Humanities & Technology
Prior to my working at Opoloo, I had always resisted technology as best as I could. This has to do (I think) with my kind of upbringing: in my earliest years on the farm of my grandparents who necessarily cherished manual labor, later with a lot of books. I found technology terrifying, but mostly because it was something unfathomable for me. I just didn’t get it and never made an effort to lower the barriers, partly because I’ve always preferred letters to numbers, partly because it was just too abstract for me to grasp. In confrontation with something, feeling like an idiot usually does not foster your attachment to it. True, although I was a late adopter of the internet, I grew to love its merits, but its real possibilities eluded me.
After a thorough education in literature, culture, philosophy, and critical theory I knew I didn’t want to become a high-school teacher. I had the opportunity to start my dissertation and academic work was what I was after. But knowledge, as far as I’ve been able to find out, has less than zero calories and you can’t spread it on your bread.
I needed money. Soon I'd be so broke I wouldn't even have been able to pay attention. I knew I was good with words and organizing things, although I had no idea what that meant.
When Opoloo and I started talking I had a Macbook, but only because I needed something to write and organize my thoughts with (and because a friend of mine worked with Apple). I also had a Samsung phone. One that you could flip open. One that could not do anything but make calls and send messages. Without a camera. Naturally, without apps or web access. My brother calls them mildew phones, because they can’t do anything but go moldy.
After talking back and forth, the guys at Opoloo asked me: “So what do you think about working with us?” I was on my way into town, clean-shaven for the first time in years to have pictures taken (two things I perfectly abhor), in order to apply for jobs. “I’m in”, I said. “You’re not just going to be a writer, though,” they enlightened me, “because that’s way too lame. You’ll be our content strategist. Read this.” They sent me a copy of Erin Kissane’s The Elements of Content Strategy, digitally. I knew PDF, but a digital book? ‘You must be out of your minds’, I thought. I printed it and then devoured it in two sessions. This was what I wanted to do. Finally a perspective, something that made sense, a beginning.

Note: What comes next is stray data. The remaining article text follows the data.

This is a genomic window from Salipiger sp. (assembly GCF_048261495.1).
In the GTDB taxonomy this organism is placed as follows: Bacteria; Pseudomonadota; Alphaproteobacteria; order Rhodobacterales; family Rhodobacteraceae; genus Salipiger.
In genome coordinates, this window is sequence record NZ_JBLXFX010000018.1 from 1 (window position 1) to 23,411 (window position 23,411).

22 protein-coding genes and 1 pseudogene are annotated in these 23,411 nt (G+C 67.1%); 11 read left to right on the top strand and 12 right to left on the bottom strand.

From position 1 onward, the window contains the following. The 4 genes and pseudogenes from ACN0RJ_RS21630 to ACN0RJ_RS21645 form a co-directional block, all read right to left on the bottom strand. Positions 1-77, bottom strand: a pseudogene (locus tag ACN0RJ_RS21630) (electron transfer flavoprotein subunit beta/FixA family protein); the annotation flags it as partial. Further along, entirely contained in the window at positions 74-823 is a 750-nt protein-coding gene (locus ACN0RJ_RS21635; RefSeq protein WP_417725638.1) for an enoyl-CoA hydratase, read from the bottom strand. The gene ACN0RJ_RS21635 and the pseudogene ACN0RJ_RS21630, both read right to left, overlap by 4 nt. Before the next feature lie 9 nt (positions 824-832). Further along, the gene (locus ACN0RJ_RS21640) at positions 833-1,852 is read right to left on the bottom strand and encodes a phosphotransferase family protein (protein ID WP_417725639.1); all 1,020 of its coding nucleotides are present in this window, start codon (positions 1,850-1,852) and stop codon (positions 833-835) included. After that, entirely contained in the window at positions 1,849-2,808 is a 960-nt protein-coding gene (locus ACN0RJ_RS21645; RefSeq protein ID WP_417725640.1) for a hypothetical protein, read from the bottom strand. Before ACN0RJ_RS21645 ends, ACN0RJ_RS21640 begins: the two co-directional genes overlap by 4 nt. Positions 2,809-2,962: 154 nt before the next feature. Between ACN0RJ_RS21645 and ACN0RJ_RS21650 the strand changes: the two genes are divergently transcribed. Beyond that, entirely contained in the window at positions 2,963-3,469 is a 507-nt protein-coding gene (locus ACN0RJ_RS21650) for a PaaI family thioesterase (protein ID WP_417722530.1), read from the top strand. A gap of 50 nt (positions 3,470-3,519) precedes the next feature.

It’s been a love story ever since.
Why am I telling you this? I have a feeling that the humanities deserve a much broader recognition, far from their own core realm. The humanities are perhaps the most encompassing field of study and explicitly focus on the organization and access of a vast spectrum of knowledge about people (which is why they’re called humanities: they analyze and try to find out “what it means to be a fuckin’ human being”). Which is exactly what the web and the technology around it is about: humans, interaction, communication. Any business working in this area can profit from the humanities guys.
People with a background in the humanities have a very different and educated eye for a huge spectrum of businesses. But most of them just don’t know it. Fortunately, at least some large businesses and a few small ones have understood the merits of adding these people to their teams, but we need more of them. And we have to make them understand that they can do awesome, fulfilling work — seemingly far from what they studied, but really close to their actual set of skills.
So don’t be afraid of falling.